As head of the UK’s climate change committee, Tory peer John Selwyn Gummer was a key figure behind last week’s controversial decision to ban fossil fuel central heating in new homes.
But in pushing for the radical change, he failed to declare that the firm he runs has received more than £500,000 from companies which are set to make millions from the decision.
The ban, from 2025, was announced by Chancellor Philip Hammond following the recommendations of two reports by the Committee on Climate Change (CCC), chaired by Mr Gummer, now known as Lord Deben.
The reports both recommended homes should no longer be heated with natural gas but with hydrogen – even though it is an expensive, and, as yet, largely untried method.
Gummer did not declare he had any relevant private interests in either report, even though his family-run consultancy, Sancroft International, has received at least £299,699 from Johnson Matthey, which sells hydrogen technology.
Tory peer John Selwyn Gummer was a key figure behind last week’s controversial decision to ban fossil fuel central heating in new homes
The firm is also part of a lobby group, the Hydrogen Council, which campaigns for policy changes favouring the hydrogen industry.
Gummer is already being investigated by the Lords Commissioner for Standards, Lucy Scott-Moncrieffe, after The Mail on Sunday last month revealed that Sancroft was paid more than £600,000 by ‘green’ businesses, including Johnson Matthey, which stood to benefit from CCC decisions.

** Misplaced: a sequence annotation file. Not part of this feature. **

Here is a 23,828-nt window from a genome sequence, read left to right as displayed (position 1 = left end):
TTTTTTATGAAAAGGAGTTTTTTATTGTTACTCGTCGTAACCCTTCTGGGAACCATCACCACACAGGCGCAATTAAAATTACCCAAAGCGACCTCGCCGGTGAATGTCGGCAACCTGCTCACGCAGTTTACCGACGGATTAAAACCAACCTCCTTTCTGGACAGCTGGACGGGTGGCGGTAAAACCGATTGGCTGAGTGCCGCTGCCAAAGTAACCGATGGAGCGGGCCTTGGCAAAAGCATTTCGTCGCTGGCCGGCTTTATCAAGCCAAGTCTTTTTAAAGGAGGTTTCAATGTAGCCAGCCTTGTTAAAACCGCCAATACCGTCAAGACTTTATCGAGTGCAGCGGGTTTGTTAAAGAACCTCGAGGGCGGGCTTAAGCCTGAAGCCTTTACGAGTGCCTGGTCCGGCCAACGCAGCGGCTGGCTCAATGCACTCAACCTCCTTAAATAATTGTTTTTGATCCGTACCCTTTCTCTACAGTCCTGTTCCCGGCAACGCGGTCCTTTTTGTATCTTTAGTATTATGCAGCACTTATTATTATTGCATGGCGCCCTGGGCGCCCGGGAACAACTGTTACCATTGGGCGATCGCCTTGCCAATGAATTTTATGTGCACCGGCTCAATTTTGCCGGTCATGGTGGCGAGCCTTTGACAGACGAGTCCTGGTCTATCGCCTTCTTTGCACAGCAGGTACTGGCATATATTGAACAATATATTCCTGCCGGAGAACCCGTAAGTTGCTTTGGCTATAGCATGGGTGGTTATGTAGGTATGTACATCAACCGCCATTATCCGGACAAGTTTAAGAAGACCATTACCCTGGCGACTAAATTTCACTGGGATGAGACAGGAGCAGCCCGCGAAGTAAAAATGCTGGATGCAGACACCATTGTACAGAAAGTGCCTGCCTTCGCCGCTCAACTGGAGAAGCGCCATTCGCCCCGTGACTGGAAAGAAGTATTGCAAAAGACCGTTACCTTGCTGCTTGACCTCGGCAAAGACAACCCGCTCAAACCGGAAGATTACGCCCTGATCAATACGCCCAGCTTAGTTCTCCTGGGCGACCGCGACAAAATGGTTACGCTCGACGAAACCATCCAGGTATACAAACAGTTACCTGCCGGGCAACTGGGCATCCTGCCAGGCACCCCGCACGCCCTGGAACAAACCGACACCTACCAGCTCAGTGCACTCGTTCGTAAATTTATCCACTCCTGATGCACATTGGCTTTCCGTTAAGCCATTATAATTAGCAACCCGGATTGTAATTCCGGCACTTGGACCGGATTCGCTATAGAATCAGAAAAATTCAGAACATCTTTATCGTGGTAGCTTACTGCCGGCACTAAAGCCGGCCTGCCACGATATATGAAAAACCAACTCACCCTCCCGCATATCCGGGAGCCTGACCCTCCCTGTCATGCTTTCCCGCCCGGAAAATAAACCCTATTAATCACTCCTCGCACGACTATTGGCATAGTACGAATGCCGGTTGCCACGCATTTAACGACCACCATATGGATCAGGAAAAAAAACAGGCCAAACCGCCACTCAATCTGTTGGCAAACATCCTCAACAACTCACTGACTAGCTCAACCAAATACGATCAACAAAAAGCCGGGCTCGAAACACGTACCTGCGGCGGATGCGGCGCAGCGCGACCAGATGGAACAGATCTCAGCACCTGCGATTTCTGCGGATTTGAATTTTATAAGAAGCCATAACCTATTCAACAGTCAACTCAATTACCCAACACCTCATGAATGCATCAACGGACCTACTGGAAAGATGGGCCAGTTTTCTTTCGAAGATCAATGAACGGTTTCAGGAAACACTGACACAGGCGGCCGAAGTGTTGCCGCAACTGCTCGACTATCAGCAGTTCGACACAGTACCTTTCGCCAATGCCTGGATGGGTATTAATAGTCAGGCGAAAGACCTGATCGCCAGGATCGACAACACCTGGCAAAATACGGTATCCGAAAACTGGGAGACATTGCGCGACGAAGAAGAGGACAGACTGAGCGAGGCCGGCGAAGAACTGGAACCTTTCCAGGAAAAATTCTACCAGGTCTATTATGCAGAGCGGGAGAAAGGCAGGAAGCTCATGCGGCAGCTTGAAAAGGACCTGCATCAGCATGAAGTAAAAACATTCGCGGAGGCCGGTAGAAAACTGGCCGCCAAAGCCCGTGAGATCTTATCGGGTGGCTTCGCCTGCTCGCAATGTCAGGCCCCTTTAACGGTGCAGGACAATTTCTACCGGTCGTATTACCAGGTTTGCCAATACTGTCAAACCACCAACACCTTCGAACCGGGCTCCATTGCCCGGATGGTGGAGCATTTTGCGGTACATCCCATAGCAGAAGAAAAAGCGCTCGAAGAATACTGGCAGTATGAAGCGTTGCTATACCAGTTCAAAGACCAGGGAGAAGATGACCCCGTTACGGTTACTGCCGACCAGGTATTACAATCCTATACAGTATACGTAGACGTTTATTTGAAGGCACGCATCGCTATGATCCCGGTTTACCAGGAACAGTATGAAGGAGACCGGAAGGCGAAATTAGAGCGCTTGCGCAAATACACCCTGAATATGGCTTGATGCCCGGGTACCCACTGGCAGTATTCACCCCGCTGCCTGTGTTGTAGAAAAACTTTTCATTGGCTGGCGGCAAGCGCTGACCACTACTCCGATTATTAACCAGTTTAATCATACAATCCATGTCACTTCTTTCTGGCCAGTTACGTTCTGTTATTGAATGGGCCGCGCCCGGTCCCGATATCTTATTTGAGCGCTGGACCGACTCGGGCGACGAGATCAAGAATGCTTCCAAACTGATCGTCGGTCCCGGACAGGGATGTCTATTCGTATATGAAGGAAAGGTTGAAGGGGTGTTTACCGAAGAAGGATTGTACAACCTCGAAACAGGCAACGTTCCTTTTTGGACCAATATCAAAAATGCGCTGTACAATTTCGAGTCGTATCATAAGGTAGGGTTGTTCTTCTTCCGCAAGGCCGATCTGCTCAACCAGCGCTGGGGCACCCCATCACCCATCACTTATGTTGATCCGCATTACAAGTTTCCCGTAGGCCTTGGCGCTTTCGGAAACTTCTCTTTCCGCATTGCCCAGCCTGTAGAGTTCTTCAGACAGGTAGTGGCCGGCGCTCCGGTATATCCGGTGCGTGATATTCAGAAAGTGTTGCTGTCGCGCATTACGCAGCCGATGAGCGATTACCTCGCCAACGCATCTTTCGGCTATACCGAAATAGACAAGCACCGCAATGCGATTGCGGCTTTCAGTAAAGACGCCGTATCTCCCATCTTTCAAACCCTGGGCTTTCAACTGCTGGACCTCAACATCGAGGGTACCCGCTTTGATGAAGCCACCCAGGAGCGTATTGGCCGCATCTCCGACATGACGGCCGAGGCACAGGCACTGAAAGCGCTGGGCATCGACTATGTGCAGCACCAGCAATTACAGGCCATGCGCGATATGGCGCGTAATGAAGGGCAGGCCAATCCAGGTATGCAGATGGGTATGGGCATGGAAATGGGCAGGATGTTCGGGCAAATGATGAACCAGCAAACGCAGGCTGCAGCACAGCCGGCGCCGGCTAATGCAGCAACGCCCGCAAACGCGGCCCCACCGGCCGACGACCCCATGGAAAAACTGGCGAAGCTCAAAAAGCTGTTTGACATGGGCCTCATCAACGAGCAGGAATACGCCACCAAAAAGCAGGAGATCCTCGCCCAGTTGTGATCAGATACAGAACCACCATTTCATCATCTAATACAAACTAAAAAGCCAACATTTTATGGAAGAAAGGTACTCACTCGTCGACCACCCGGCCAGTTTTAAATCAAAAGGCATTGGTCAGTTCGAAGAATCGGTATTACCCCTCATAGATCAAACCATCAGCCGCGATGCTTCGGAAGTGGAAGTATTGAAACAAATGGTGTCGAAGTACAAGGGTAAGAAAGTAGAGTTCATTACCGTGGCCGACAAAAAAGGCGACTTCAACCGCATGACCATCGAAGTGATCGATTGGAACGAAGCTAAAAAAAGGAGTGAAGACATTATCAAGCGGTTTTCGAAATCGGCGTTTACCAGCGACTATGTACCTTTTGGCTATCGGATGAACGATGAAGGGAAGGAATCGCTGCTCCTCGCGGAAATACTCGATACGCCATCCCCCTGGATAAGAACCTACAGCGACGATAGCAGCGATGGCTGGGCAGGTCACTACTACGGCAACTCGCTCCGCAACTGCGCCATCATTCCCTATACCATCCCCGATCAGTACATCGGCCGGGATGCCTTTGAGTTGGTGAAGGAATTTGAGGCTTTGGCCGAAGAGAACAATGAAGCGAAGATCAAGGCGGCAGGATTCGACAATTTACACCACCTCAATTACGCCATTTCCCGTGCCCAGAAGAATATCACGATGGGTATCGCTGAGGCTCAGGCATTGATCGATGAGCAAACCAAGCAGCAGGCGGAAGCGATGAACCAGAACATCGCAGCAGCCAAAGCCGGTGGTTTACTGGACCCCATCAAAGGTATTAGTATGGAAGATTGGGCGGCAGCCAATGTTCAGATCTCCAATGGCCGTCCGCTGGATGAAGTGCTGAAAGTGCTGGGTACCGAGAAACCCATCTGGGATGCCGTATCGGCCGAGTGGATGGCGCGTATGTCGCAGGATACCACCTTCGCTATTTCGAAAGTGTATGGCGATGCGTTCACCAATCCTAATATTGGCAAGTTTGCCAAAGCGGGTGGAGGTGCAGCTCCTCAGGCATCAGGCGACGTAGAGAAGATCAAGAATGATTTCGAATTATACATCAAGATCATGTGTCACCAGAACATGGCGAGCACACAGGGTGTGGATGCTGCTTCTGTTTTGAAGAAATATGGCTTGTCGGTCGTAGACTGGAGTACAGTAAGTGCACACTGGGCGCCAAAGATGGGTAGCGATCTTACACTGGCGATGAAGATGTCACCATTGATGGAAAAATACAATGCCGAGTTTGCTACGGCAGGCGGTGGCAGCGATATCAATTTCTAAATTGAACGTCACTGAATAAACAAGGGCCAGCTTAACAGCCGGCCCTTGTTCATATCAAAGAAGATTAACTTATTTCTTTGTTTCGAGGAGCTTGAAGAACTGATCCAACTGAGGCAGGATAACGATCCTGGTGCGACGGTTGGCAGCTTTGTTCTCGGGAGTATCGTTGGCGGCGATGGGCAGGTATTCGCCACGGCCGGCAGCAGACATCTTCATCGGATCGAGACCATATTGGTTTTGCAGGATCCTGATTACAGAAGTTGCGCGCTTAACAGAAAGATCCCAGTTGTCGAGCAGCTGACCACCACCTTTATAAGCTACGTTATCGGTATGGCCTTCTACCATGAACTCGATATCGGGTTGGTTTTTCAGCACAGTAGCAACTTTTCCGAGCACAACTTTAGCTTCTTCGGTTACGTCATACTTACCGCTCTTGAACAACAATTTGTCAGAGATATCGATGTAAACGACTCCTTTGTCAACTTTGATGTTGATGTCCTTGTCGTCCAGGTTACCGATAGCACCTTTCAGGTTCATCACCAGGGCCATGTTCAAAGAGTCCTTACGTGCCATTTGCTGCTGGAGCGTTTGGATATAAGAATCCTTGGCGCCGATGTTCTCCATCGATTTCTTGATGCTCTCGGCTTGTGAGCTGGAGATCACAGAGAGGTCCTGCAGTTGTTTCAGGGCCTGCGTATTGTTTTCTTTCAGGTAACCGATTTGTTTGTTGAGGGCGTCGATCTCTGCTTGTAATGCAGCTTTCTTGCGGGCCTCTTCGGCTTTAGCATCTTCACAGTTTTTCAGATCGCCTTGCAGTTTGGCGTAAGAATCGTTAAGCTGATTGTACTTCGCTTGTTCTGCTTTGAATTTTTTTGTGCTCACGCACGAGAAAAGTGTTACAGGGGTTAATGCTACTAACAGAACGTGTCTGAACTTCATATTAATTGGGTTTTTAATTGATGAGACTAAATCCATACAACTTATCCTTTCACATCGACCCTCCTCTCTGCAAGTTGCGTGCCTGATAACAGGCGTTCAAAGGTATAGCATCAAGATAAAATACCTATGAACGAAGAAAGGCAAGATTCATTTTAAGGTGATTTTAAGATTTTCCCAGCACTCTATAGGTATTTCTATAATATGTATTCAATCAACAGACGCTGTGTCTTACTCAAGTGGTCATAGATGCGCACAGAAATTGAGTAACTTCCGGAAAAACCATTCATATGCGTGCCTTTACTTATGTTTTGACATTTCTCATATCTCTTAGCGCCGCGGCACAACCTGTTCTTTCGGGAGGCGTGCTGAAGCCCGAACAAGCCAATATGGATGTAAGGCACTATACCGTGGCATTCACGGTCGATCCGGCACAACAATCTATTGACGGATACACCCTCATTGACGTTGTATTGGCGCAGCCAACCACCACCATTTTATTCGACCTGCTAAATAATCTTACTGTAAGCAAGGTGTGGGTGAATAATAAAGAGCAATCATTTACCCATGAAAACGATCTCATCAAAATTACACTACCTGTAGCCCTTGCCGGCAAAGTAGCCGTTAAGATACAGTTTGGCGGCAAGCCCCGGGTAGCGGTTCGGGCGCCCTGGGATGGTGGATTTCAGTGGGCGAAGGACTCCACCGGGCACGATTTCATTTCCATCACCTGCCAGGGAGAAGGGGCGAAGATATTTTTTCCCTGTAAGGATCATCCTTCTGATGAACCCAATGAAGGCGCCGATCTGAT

She is also examining more than a dozen occasions when Gummer, 79, spoke in Lords debates on matters affecting its clients.
Gummer, who as Agriculture Minister in 1990 famously fed his four-year-old daughter a beefburger at the height of the BSE crisis, has always declared his chairmanship and ownership of Sancroft.
However, he has never disclosed its clients – but has denied any conflicts of interest. It is understood he justifies this by saying Sancroft did not advise its clients how to influence Government policy.
In his spring statement, Mr Hammond also announced there would be new measures to increase the proportion of gas from biological sources supplied to homes. Sancroft has been paid more than £232,000 by businesses which make such gas, including £183,062 from Saria Ltd, which is building a network of UK plants which generate gas from waste and specially grown crops, such as maize and sugar beet.
The Mail on Sunday revealed last month that Mr Gummer’s company Sancroft International was paid more than £600,000 by ‘green’ businesses in consultancy fees
Spills from these sites, which are heavily subsidised by taxpayers, have caused numerous pollution incidents. Two years ago, a leak poisoned the River Teifi, with a devastating impact on what had been Wales’s finest trout and salmon stream.
In another report issued in November, the CCC also strongly supported such ‘biomass’ fuel, saying its use should be increased. Gummer did not declare any interests in it.
Last night MPs from both main parties voiced concern that Mr Hammond had followed CCC recommendations – adding to house-building and energy bills – despite Ms Scott-Moncrieffe’s ongoing investigation. Labour’s Graham Stringer said: ‘Gummer’s denials he has conflicts of interest now lack any credibility. It’s really disturbing that key Government policies are being influenced by someone who has vested interests on this scale.’
Monmouth Conservative MP David Davies added: ‘I’m very concerned that the Chancellor has announced huge and costly policy changes while the chairman of the committee which recommended them is being investigated. Until the inquiry is complete, these policies should be put on hold.’